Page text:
During the following nine years they made their home in several places in Utah and Nevada -- Hinckley, Delta, Abraham, Eureka, St. Thomas, Kaolin, Mesquite, and St. George. In all of these places Delila held many church positions in the Relief Society, Sunday School and Primary organizations. She has held almost every office there is in Relief Society, being president in Mt. Trumbull. She has been a Relief Society teacher from the time she was 18 years old.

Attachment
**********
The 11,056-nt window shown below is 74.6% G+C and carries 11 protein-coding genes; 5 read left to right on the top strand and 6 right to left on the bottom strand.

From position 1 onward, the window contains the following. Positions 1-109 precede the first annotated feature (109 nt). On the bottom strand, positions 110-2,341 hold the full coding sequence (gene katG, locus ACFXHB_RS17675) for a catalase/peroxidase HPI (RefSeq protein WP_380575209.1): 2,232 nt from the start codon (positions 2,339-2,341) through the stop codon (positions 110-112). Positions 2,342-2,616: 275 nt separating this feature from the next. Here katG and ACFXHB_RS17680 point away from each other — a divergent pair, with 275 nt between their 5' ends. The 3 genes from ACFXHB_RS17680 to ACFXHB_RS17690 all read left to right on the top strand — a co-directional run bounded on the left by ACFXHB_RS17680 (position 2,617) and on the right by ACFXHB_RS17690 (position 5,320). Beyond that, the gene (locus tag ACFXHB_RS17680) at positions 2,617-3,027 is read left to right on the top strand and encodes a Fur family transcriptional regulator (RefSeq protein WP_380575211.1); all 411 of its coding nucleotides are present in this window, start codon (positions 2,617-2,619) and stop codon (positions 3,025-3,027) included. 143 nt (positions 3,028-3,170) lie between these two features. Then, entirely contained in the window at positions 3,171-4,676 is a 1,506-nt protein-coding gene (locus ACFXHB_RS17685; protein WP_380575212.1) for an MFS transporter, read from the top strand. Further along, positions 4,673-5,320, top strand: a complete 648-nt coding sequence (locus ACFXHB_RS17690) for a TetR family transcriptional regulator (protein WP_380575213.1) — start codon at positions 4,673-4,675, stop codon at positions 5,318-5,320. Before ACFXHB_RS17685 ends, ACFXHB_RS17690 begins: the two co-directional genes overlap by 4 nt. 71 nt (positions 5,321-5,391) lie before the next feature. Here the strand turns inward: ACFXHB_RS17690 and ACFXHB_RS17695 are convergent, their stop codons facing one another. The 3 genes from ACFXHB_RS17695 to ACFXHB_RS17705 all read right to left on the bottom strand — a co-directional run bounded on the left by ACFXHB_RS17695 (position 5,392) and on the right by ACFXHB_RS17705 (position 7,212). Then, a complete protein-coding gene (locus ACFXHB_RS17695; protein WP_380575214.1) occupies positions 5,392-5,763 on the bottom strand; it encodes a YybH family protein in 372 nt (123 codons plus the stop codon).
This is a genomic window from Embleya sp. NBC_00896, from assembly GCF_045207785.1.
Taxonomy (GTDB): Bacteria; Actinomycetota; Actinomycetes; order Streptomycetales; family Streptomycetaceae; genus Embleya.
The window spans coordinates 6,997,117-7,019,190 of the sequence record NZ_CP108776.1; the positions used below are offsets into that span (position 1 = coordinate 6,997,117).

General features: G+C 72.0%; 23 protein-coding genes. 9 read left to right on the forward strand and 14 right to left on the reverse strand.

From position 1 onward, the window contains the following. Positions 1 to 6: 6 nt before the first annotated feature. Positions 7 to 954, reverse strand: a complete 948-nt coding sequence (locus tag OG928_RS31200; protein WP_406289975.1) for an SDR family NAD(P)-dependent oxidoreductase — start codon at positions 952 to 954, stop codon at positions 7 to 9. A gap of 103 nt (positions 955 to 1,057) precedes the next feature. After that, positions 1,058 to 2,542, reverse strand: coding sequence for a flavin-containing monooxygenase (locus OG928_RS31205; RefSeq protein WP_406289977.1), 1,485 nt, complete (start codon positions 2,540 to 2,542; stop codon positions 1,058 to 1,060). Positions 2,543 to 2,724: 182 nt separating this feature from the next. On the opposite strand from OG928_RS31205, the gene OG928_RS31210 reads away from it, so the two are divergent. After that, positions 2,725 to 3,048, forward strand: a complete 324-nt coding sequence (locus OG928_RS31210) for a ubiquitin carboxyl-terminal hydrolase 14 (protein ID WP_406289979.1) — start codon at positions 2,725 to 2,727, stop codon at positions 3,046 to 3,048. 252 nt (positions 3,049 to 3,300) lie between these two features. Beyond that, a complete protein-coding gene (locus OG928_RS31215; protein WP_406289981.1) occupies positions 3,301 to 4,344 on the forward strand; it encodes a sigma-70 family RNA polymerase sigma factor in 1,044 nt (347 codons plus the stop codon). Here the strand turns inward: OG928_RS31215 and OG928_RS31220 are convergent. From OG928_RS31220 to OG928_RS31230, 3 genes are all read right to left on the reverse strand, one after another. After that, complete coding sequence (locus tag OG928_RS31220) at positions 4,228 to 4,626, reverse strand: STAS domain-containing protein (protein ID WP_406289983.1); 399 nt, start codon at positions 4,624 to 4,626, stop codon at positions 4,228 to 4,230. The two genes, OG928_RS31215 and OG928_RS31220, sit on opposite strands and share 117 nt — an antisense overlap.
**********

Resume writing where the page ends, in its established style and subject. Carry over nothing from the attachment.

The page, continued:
When the family was living in Mesquite NV in 1918 Delila's husband, Ike, went back to Utah to find work and left Delila, her new baby, Verl, and her other four children there for several months. In the following paragraphs she tells of a faith-promoting incident that occurred while they were there: